Conventional thermal processing of fruits and vegetables remains the most widely adopted technology for shelf-life extension and preservation of fruits and vegetables. However, consumer demand for nutritious foods, which are minimally and naturally processed, has led to interest in non thermal technologies. The effect of thermal treatment on the total phenolics contents and antioxidant activities of vegetables has been reviewed recently (Chipurura et al., 2010). Convectional cooking of vegetables was in general found to decrease the total phenolics contents and antioxidant activities of vegetables. Interestingly Tiwari et al. (2009) concluded that apart from ozone; high pressure processing, pulsed electric field, ultrasound, irradiation, dense phase carbon dioxide have minimal influence on anthocyanins content of fruit juices. Most studies on the effects of non thermal technologies were done on fruit juices. Hence, the present study focuses on the effects of some of these novel processing technologies on the phenolics contents and antioxidant activities of some vegetables.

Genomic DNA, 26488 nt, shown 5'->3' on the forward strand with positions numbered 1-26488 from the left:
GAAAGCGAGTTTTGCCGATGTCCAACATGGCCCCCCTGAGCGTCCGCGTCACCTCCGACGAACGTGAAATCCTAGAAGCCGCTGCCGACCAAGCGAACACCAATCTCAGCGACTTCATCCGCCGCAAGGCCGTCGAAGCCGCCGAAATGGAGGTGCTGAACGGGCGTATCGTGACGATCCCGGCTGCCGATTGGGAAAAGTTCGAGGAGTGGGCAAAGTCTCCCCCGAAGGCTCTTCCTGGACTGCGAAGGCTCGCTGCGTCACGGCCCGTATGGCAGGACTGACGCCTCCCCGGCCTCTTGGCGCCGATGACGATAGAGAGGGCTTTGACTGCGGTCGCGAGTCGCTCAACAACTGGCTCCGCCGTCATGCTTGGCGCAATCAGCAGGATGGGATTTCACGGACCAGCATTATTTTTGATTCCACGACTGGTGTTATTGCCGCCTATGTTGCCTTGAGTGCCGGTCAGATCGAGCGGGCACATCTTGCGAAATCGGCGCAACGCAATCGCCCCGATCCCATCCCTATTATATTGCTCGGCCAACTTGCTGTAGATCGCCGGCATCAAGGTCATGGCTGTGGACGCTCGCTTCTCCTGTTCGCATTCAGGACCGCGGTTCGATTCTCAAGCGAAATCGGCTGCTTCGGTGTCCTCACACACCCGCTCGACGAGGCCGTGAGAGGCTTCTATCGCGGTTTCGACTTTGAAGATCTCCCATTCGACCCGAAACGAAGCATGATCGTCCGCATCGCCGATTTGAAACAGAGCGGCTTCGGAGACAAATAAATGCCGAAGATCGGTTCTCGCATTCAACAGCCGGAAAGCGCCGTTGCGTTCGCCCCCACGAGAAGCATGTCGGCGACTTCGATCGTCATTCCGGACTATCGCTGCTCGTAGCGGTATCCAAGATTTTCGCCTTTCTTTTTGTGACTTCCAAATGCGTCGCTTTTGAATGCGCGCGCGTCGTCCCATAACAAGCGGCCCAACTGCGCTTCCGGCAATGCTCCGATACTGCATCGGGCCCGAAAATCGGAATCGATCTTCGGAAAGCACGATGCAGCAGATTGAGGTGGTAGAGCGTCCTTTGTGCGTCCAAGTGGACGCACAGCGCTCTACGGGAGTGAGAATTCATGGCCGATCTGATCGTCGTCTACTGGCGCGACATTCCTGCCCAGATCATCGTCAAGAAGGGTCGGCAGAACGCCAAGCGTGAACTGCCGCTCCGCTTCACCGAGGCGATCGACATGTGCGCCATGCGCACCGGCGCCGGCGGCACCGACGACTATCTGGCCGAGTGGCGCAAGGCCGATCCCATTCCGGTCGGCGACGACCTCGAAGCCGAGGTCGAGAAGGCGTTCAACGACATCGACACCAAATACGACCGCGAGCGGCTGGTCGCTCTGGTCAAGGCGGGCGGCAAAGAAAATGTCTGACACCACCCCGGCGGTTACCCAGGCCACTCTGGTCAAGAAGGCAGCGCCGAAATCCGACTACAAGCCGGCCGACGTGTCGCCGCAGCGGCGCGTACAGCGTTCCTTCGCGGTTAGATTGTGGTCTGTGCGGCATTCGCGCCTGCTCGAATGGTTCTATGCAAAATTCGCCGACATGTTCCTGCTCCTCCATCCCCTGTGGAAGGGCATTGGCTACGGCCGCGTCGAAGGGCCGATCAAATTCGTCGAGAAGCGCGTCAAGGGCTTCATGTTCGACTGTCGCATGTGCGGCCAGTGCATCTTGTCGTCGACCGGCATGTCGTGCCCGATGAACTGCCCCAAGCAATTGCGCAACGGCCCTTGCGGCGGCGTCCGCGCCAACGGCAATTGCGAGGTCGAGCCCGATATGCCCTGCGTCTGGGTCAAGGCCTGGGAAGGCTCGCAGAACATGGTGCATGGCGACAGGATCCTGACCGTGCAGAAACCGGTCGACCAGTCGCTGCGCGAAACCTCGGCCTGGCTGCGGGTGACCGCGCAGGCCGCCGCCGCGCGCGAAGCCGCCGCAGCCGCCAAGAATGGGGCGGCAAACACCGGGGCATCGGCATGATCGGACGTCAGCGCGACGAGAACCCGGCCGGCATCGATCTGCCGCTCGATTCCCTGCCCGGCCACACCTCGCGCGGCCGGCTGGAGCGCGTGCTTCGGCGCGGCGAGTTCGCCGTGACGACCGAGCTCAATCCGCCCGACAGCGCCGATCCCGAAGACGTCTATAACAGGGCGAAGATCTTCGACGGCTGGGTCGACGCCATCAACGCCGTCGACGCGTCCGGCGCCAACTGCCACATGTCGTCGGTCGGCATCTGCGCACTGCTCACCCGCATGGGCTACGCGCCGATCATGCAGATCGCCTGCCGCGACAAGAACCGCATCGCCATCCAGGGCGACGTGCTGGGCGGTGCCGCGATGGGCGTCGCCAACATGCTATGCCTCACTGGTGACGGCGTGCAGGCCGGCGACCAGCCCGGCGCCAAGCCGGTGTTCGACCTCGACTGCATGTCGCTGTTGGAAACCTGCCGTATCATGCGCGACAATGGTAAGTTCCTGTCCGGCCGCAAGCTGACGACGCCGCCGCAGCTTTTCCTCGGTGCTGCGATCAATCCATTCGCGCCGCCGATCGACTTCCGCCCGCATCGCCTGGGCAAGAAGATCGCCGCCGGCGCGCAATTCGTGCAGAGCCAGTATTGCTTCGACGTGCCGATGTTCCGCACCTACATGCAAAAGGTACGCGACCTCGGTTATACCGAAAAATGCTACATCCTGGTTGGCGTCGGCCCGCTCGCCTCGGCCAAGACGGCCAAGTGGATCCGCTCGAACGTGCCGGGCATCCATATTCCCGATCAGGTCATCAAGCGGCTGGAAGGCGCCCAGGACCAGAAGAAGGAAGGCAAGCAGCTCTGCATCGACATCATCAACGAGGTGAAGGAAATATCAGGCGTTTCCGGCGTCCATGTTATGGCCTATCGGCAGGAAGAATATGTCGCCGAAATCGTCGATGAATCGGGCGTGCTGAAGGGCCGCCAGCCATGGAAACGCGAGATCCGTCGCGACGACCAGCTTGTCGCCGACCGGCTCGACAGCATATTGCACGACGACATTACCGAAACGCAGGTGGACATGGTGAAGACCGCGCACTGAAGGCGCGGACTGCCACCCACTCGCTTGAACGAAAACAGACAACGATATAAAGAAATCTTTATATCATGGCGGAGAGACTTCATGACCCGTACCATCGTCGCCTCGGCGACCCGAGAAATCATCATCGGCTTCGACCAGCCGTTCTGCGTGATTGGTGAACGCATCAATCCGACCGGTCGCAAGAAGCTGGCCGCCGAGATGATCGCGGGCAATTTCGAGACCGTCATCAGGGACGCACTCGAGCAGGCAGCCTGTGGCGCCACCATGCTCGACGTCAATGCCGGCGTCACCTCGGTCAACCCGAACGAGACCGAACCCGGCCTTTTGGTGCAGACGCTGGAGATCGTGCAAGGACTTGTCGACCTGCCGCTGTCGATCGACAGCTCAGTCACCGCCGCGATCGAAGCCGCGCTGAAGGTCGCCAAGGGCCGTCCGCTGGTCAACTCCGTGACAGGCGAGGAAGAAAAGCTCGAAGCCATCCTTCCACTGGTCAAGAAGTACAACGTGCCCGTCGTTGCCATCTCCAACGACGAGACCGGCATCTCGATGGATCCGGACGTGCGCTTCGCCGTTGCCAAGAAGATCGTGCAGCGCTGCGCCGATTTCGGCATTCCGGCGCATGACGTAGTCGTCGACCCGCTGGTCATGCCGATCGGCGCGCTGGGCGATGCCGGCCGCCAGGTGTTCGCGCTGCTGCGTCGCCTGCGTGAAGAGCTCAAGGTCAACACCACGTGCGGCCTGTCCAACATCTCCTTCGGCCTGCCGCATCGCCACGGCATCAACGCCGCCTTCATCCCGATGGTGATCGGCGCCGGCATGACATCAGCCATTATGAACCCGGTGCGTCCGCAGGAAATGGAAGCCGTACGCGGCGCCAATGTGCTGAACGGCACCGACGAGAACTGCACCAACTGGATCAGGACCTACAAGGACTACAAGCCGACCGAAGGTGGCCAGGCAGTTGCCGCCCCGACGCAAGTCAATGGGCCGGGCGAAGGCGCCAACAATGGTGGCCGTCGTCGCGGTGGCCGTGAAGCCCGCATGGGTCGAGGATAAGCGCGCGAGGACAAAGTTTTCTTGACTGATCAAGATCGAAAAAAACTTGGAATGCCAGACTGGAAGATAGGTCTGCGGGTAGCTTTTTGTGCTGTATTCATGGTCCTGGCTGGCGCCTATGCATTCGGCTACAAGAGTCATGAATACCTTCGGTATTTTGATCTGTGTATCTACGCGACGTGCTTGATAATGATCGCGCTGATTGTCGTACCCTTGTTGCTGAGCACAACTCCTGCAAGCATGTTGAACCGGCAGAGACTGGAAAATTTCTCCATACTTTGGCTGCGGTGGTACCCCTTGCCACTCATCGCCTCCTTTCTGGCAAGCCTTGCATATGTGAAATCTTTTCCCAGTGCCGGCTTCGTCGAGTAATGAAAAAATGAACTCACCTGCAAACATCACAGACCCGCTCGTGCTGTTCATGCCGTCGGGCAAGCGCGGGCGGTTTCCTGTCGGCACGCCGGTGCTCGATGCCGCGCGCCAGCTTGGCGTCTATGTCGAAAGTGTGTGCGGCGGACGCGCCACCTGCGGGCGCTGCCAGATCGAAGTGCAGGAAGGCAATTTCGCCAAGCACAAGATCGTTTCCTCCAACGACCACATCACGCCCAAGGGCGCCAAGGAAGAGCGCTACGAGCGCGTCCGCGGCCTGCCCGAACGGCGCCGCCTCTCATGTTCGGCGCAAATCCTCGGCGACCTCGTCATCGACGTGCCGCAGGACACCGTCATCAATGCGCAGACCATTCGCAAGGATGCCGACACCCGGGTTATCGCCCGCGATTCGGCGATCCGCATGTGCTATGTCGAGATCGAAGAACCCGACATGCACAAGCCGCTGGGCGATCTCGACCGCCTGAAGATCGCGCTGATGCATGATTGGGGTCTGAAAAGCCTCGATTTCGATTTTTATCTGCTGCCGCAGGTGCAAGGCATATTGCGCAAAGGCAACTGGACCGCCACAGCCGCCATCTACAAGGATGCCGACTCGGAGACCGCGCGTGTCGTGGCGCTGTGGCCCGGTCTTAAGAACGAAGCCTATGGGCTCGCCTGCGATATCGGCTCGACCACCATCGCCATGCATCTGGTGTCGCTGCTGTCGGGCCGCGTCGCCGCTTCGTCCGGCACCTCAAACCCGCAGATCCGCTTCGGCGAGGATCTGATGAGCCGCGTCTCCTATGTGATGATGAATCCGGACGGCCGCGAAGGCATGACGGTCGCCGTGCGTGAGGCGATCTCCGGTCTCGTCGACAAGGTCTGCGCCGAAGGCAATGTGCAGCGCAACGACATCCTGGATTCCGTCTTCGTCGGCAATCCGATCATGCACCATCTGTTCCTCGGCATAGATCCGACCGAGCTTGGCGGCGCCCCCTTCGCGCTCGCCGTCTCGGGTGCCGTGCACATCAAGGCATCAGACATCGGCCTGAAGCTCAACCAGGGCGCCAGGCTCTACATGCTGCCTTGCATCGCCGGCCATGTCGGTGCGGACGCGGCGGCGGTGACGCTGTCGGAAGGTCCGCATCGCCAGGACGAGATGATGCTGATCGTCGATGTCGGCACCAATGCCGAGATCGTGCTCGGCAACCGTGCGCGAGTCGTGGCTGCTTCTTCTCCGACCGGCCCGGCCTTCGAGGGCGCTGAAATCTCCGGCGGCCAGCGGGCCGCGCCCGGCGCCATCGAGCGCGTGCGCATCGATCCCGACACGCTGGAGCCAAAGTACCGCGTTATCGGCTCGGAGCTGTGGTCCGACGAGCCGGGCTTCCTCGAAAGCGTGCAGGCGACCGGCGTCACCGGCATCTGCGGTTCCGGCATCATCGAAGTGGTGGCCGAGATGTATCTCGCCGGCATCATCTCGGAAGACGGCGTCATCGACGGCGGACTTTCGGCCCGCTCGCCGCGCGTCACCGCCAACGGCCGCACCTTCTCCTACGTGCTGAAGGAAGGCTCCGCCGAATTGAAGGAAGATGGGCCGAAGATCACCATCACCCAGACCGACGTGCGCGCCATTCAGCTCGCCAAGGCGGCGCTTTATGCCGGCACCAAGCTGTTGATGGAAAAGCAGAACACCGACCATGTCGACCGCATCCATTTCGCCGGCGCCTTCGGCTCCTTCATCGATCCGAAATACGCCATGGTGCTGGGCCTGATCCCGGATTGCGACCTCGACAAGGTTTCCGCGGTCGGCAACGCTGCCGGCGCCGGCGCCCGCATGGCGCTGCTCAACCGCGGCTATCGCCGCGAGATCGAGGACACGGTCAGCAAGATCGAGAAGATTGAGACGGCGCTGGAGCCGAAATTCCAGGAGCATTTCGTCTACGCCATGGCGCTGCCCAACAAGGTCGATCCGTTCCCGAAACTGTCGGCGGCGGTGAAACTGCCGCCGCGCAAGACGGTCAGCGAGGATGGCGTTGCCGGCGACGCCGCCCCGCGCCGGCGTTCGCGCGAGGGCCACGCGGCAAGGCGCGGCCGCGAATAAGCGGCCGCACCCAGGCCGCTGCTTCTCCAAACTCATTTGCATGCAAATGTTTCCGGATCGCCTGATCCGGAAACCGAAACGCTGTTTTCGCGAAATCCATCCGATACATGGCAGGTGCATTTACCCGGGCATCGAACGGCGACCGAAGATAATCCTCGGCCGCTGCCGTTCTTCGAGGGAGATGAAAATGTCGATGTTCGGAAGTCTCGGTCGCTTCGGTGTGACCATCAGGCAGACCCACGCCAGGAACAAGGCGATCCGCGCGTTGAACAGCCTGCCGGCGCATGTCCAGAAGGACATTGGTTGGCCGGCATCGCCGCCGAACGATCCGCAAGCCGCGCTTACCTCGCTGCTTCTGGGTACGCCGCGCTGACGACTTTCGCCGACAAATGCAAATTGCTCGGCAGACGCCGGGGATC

Antioxidants are defined as the substance that when present in low concentrations compared to those of an oxidisable substrate significantly delays or prevents oxidation of that substance. For the in vivo situation the concept of antioxidants includes antioxidant enzymes, iron binding and transport proteins and other compounds affecting signal transduction and gene expression (Percival, 1996). In case of foods and beverages, antioxidants are related to the protection of specific oxidation substrates. Antioxidants are divided into two major classes, namely endogenous antioxidants and exogenous antioxidants.